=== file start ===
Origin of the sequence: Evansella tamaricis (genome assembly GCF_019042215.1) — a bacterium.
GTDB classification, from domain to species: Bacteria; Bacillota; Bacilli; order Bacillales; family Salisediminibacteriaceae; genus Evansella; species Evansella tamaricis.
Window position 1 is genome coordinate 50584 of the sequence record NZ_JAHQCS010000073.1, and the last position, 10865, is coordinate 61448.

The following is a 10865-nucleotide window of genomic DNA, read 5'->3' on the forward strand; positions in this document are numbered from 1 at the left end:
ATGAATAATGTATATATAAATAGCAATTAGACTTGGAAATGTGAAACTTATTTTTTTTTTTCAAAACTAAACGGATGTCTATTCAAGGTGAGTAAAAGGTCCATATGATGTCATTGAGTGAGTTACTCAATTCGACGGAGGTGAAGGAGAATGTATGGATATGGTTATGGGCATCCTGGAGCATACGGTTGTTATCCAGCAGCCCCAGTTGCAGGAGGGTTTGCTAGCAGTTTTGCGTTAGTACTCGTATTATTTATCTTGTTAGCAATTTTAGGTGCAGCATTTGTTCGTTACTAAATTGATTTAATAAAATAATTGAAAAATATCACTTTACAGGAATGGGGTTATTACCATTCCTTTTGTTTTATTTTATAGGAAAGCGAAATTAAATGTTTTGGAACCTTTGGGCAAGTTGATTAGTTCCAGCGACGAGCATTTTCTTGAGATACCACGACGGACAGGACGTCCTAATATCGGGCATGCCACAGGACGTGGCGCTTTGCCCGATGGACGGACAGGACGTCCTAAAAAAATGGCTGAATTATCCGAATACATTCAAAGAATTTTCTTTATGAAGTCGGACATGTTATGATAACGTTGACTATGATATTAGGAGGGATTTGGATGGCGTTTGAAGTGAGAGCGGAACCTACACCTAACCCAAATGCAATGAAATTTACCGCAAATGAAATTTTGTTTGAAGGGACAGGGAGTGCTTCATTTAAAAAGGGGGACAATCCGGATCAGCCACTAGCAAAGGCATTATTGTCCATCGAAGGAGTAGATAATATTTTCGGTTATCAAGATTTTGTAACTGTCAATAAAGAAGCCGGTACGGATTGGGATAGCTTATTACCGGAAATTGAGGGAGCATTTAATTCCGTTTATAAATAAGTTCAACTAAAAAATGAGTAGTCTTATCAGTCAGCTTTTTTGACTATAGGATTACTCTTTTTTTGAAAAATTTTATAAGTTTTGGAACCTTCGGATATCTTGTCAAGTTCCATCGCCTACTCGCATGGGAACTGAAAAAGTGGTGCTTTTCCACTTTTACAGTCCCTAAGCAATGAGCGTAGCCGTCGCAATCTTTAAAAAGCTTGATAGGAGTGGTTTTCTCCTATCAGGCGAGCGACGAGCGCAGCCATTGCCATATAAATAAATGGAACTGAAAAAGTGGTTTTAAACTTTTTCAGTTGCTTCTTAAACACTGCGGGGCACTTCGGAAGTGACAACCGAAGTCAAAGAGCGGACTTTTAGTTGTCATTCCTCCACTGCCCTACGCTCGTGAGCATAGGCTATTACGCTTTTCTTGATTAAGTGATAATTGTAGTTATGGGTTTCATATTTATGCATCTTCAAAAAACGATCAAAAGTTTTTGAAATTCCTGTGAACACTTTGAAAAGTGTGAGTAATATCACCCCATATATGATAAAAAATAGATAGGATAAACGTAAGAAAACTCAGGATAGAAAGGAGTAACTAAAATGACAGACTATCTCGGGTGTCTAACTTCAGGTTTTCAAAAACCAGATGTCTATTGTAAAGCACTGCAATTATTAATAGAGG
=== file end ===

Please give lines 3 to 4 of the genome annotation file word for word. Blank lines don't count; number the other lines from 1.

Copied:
Window position 1 is genome coordinate 50584 of the sequence record NZ_JAHQCS010000073.1, and the last position, 10865, is coordinate 61448.

The following is a 10865-nucleotide window of genomic DNA, read 5'->3' on the forward strand; positions in this document are numbered from 1 at the left end: